Flavonoids are a major class of compounds found in food and plant extracts that have been the focus of increasing interest. The relative significance of the positions and extents of hydroxylation on the flavonoid rings significantly influence the antioxidant properties of each compound.[27],[28] In this study, three compounds (two flavones and one amide) were isolated from the EAE, and the antioxidant activities of these compounds were examined. As shown in [Figure 3], compound 1, compound 2, and compound 3 demonstrated significant antioxidant activities with EC50 values of DPPH radical scavenging activity of 5.47 ± 0.40, 15.80 ± 0.89, and 35.18 ± 3.03 μg/mL, respectively; these results can also be expressed as (1.81 ± 0.13) × 10−2, (5.52 ± 0.31) × 10−2, and (10.69 ± 0.92) × 10−2 μM. The results of the DPPH radical scavenging assay of the isolated compounds from the EAE of P. zeylanica were determined in comparison to Vc as the standard antioxidant. The activity of quercetin was twice as high as that of the reference antioxidant. The activity of kaempferol was similar to that of the reference antioxidant. Compound 3 also had good DPPH radical scavenging activity, but the activity was inferior to the other compounds. The FRAP values of the three compounds and ascorbic acid were 16.28 ± 0.32, 11.71 ± 0.68, 6.02 ± 0.26, and 14.81 ± 0.54 mmol/g, respectively. This is the first report of the antioxidant activity of compound 3 based on its DPPH and FRAP activities. The antioxidant activities of the isolated compounds decreased as follows: 1 > 2 > 3. It was reported that compound 3 from the EAE of P. zeylanica has potential antineoplastic activity and DPPH radical scavenging activity. The results of the present work also suggest that the activity of P. zeylanica against acute mastitis, dysentery, indigestion, abdominal pain, infantile malnutrition, edema, urine negative embolism, bruises, hemoptysis, hematemesis, and traumatic hemorrhage could be explained by the presence of the antioxidant flavones and amides. Therefore, further studies on the mechanistic properties of flavonoid antioxidant activities are necessary for understanding and preventing diseases linked to reactive oxygen species.{Figure 3}

High-performance liquid chromatography analysis of active compounds from the ethyl acetate extract

The contents of antioxidant active compounds from EAE were obtained; 1 (16.95 ± 0.620 mg/g), 2 (1.14 ± 0.056 mg/g), and 3 (1.21 ± 0.028 mg/g) (Precision and repeatability results could be found in Appendix 1). Compound 1 and compound 2 were identified by comparison to known standards at 360 nm in HPLC analysis, and compound 3 was compared at 320 nm [Figure 4]. The content of these three compounds from the EAE decreased in the following order: 1 > 3 > 2. As shown in [Figure 4], compound 1 was the main flavonoid in the EAE from P. zeylanica. Lower contents of compound 2 and compound 3 were found in the EAE. This is the first report of the contents of compound 1, compound 2, and compound 3 in P. zeylanica.{Figure 4}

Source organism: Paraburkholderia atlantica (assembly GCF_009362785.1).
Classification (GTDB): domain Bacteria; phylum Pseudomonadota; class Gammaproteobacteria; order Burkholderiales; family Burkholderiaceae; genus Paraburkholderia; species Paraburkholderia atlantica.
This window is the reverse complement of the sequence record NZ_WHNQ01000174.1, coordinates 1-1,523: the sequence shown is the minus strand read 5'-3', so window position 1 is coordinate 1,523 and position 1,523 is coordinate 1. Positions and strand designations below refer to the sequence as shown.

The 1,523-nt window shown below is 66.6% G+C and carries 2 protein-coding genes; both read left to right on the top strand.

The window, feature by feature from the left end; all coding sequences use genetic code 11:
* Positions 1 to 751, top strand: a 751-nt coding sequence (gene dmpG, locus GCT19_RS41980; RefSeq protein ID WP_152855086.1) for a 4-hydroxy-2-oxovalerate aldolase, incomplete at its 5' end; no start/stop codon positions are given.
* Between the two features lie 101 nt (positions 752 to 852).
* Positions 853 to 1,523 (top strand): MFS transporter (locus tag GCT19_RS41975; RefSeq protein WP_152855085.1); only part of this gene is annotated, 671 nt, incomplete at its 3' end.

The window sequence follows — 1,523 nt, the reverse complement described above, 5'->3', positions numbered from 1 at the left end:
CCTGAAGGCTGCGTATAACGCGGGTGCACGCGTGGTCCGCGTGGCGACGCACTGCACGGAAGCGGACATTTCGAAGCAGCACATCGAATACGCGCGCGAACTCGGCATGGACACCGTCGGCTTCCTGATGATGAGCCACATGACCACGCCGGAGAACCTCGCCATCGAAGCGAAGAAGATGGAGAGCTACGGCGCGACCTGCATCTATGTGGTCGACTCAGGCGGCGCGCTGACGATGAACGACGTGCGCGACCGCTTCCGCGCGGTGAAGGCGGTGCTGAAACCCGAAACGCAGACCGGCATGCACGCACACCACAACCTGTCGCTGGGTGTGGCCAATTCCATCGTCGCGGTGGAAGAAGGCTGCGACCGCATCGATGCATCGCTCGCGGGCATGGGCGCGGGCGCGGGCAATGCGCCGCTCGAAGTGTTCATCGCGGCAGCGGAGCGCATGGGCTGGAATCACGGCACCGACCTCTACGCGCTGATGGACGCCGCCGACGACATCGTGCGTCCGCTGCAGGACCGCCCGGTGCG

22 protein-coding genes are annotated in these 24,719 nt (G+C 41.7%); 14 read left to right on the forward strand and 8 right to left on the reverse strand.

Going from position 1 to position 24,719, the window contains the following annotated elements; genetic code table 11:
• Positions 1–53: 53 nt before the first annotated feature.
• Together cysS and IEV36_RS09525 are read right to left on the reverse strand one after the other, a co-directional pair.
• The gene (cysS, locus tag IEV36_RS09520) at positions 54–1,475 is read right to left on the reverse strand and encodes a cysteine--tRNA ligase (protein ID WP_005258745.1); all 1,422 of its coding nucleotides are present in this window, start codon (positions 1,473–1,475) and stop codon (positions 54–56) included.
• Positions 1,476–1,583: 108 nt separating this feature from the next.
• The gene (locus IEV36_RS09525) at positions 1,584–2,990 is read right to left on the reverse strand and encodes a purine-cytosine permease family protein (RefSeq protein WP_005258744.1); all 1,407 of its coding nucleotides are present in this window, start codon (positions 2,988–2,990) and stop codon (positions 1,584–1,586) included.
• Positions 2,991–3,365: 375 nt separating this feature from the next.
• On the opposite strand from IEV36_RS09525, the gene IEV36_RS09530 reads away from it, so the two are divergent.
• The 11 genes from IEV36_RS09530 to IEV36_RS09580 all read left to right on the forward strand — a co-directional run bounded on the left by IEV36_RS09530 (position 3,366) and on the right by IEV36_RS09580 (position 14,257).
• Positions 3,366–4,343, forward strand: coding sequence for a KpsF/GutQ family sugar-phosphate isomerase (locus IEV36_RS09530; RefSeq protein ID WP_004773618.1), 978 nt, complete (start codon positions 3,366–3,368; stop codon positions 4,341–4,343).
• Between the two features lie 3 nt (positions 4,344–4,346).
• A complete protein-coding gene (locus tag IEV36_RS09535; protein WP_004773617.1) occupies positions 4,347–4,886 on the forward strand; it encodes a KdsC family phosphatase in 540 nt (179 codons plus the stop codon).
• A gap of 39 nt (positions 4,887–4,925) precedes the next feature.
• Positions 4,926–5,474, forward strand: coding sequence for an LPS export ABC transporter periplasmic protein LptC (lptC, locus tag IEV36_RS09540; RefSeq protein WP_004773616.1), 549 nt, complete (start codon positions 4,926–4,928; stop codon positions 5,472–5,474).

Correlation between antioxidant activity and flavonoids

According to the Pearson's correlation analysis in each assay mentioned above, the whole experiment showed high correlations between the antioxidant activities and the TPC and TFC values of all extracts. The Pearson's correlations between the TPC and the DPPH radical scavenging activity and ferric ion-reducing activity in all extracts were 0.891 and 0.953, respectively. Significant correlations have been found between the TFC and the DPPH radical scavenging activity (0.916) and ferric ion-reducing activity (0.932) in all extracts. Therefore, it can be presumed that flavonoids and phenolic compounds are the major antioxidant compounds in P. zeylanica. It was demonstrated that the EAE contained the highest total phenolic and flavonoid contents, and we therefore preferentially chose to further purify the ethyl acetate fraction to isolate its active antioxidant compounds. Three antioxidant compounds (1, 2, and 3) were isolated from the EAE. It can be demonstrated that compound 1 was the major constituent in the EAE based on HPLC analysis, which further verified the conclusion that flavonoids and phenolic compounds were the major antioxidant compounds.

 Conclusions